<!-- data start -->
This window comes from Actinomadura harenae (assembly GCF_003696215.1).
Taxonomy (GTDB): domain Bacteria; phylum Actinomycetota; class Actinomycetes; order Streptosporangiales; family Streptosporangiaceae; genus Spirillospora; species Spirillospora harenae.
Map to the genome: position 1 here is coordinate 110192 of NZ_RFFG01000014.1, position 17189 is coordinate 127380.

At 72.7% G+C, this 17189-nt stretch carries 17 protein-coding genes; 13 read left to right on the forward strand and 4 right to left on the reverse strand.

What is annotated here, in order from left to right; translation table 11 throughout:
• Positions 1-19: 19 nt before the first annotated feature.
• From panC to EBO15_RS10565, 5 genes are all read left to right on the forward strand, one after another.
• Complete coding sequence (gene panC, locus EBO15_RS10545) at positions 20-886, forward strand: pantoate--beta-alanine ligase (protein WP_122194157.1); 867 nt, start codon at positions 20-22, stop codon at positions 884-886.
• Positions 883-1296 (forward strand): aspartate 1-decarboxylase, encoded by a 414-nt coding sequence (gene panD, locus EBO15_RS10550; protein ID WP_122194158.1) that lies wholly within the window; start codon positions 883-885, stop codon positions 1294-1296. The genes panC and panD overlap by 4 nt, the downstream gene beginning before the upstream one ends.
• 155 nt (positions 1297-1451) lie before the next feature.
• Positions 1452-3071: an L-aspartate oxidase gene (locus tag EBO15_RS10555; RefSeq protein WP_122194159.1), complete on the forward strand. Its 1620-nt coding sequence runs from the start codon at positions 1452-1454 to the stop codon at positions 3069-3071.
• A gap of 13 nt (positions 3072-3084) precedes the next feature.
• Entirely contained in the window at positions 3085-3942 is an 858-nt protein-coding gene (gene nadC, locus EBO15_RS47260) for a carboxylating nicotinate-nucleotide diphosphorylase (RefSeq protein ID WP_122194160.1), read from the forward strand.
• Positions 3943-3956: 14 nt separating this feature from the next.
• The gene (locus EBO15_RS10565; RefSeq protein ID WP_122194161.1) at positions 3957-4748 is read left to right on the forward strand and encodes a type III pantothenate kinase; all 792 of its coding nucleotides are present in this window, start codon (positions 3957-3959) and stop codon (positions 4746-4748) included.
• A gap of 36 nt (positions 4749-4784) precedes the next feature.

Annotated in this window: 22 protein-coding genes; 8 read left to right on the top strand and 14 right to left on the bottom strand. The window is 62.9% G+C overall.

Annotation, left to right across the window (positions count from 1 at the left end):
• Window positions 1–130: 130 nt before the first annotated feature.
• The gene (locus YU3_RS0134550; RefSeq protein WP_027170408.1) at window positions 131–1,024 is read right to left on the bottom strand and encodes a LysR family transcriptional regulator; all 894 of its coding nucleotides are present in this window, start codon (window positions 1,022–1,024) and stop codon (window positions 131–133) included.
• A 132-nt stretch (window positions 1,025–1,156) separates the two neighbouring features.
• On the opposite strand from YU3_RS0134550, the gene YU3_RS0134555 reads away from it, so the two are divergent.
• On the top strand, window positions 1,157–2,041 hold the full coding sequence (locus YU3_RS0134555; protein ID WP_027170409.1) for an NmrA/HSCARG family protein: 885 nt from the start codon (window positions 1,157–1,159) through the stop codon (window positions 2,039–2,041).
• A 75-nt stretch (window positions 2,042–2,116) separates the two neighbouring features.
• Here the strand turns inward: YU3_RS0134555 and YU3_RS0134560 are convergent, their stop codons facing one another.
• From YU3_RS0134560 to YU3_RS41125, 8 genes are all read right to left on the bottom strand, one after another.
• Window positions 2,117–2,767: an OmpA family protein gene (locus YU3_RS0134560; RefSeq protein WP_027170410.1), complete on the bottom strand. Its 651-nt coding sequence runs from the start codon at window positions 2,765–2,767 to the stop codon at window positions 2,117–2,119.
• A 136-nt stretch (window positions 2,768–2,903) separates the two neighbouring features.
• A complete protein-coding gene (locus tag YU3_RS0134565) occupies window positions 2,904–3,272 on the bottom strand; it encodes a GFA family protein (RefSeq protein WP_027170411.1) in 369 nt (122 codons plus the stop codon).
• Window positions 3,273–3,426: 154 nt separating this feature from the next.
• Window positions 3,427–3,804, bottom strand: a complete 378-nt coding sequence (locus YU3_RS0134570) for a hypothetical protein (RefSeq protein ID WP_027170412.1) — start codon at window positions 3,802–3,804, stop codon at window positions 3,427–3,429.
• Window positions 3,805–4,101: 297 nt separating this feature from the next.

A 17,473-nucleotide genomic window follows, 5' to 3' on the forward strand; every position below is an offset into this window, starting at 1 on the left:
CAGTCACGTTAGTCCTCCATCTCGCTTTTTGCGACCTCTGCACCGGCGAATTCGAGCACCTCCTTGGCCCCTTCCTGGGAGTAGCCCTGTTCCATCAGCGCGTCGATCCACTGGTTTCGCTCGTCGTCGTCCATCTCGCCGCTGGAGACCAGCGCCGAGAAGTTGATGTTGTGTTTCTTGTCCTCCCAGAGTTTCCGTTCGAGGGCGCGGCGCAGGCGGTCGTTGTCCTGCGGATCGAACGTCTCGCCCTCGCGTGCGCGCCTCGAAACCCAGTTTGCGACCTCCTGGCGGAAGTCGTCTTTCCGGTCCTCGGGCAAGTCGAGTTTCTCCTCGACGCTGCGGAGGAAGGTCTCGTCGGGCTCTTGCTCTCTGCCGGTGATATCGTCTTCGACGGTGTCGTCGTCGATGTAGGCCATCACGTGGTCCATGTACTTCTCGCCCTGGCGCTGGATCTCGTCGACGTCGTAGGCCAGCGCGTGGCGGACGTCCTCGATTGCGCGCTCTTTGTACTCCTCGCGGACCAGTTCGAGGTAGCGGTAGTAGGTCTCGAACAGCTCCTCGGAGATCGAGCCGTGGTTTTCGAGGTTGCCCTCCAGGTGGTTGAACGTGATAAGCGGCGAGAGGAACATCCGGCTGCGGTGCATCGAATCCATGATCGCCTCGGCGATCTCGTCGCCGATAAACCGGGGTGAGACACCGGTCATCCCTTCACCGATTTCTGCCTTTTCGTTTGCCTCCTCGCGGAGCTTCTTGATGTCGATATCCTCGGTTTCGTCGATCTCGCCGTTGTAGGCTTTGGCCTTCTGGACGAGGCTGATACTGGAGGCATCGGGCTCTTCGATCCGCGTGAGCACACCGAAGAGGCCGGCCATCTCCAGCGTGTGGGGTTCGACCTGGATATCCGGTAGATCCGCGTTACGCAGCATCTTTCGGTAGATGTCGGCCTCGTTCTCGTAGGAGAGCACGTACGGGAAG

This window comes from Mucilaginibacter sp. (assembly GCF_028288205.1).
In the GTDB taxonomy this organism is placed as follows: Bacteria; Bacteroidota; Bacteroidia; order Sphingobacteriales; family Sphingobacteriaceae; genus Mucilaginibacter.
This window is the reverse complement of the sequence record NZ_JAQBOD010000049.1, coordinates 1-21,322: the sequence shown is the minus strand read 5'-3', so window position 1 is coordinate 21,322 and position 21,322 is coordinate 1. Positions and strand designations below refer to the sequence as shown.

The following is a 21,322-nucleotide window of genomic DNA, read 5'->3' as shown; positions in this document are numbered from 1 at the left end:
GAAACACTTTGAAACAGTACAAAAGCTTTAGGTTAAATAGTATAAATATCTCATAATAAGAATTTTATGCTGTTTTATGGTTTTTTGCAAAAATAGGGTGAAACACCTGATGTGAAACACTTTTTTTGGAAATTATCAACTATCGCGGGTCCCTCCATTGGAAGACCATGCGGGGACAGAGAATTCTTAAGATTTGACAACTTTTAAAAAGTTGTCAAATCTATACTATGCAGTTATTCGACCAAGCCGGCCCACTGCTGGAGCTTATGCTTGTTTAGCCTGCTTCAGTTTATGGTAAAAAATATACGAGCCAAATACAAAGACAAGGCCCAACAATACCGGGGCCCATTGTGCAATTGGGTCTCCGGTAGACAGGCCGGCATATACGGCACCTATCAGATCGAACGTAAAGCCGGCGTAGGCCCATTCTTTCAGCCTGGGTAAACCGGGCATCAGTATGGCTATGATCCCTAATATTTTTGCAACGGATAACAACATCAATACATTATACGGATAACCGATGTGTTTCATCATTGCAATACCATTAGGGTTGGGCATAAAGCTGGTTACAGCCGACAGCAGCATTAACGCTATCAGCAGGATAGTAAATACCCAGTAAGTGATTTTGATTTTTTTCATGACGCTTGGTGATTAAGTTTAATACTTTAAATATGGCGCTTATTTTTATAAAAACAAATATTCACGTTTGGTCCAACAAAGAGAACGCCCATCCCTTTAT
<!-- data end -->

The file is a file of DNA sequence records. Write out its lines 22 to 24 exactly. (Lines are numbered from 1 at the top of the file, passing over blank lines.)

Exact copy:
• On the opposite strand from YU3_RS0134550, the gene YU3_RS0134555 reads away from it, so the two are divergent.
• On the top strand, window positions 1,157–2,041 hold the full coding sequence (locus YU3_RS0134555; protein ID WP_027170409.1) for an NmrA/HSCARG family protein: 885 nt from the start codon (window positions 1,157–1,159) through the stop codon (window positions 2,039–2,041).
• A 75-nt stretch (window positions 2,042–2,116) separates the two neighbouring features.